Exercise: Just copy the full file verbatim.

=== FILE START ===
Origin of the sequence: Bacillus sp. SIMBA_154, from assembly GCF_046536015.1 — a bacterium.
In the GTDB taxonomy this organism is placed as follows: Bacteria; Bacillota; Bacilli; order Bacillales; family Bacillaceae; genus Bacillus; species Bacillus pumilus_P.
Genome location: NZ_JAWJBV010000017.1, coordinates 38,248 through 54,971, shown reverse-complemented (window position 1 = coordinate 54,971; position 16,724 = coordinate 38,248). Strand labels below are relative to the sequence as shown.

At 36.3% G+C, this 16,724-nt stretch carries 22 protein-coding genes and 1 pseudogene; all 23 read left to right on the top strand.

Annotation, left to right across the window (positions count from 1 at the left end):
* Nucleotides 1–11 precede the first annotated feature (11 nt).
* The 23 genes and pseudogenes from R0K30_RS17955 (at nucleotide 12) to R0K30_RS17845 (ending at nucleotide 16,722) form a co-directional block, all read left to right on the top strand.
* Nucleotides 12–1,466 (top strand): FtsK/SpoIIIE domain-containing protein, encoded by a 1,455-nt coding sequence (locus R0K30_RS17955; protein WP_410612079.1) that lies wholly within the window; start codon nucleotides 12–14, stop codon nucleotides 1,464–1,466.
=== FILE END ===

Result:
Origin of the sequence: Bacillus sp. SIMBA_154, from assembly GCF_046536015.1 — a bacterium.
In the GTDB taxonomy this organism is placed as follows: Bacteria; Bacillota; Bacilli; order Bacillales; family Bacillaceae; genus Bacillus; species Bacillus pumilus_P.
Genome location: NZ_JAWJBV010000017.1, coordinates 38,248 through 54,971, shown reverse-complemented (window position 1 = coordinate 54,971; position 16,724 = coordinate 38,248). Strand labels below are relative to the sequence as shown.

At 36.3% G+C, this 16,724-nt stretch carries 22 protein-coding genes and 1 pseudogene; all 23 read left to right on the top strand.

Annotation, left to right across the window (positions count from 1 at the left end):
* Nucleotides 1–11 precede the first annotated feature (11 nt).
* The 23 genes and pseudogenes from R0K30_RS17955 (at nucleotide 12) to R0K30_RS17845 (ending at nucleotide 16,722) form a co-directional block, all read left to right on the top strand.
* Nucleotides 12–1,466 (top strand): FtsK/SpoIIIE domain-containing protein, encoded by a 1,455-nt coding sequence (locus R0K30_RS17955; protein WP_410612079.1) that lies wholly within the window; start codon nucleotides 12–14, stop codon nucleotides 1,464–1,466.